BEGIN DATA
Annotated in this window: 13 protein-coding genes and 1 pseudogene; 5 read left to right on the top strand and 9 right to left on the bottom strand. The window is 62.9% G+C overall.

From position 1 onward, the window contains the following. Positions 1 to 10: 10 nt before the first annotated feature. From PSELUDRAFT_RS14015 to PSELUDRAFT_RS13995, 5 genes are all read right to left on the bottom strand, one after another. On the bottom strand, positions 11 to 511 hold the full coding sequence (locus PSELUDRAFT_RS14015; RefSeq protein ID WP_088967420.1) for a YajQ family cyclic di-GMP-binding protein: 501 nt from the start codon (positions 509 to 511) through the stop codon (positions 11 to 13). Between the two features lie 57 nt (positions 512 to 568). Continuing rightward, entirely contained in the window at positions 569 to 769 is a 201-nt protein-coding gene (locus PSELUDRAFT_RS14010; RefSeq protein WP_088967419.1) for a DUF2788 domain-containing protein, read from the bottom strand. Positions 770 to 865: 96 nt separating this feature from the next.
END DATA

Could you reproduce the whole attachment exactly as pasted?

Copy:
Annotated in this window: 13 protein-coding genes and 1 pseudogene; 5 read left to right on the top strand and 9 right to left on the bottom strand. The window is 62.9% G+C overall.

From position 1 onward, the window contains the following. Positions 1 to 10: 10 nt before the first annotated feature. From PSELUDRAFT_RS14015 to PSELUDRAFT_RS13995, 5 genes are all read right to left on the bottom strand, one after another. On the bottom strand, positions 11 to 511 hold the full coding sequence (locus PSELUDRAFT_RS14015; RefSeq protein ID WP_088967420.1) for a YajQ family cyclic di-GMP-binding protein: 501 nt from the start codon (positions 509 to 511) through the stop codon (positions 11 to 13). Between the two features lie 57 nt (positions 512 to 568). Continuing rightward, entirely contained in the window at positions 569 to 769 is a 201-nt protein-coding gene (locus PSELUDRAFT_RS14010; RefSeq protein WP_088967419.1) for a DUF2788 domain-containing protein, read from the bottom strand. Positions 770 to 865: 96 nt separating this feature from the next.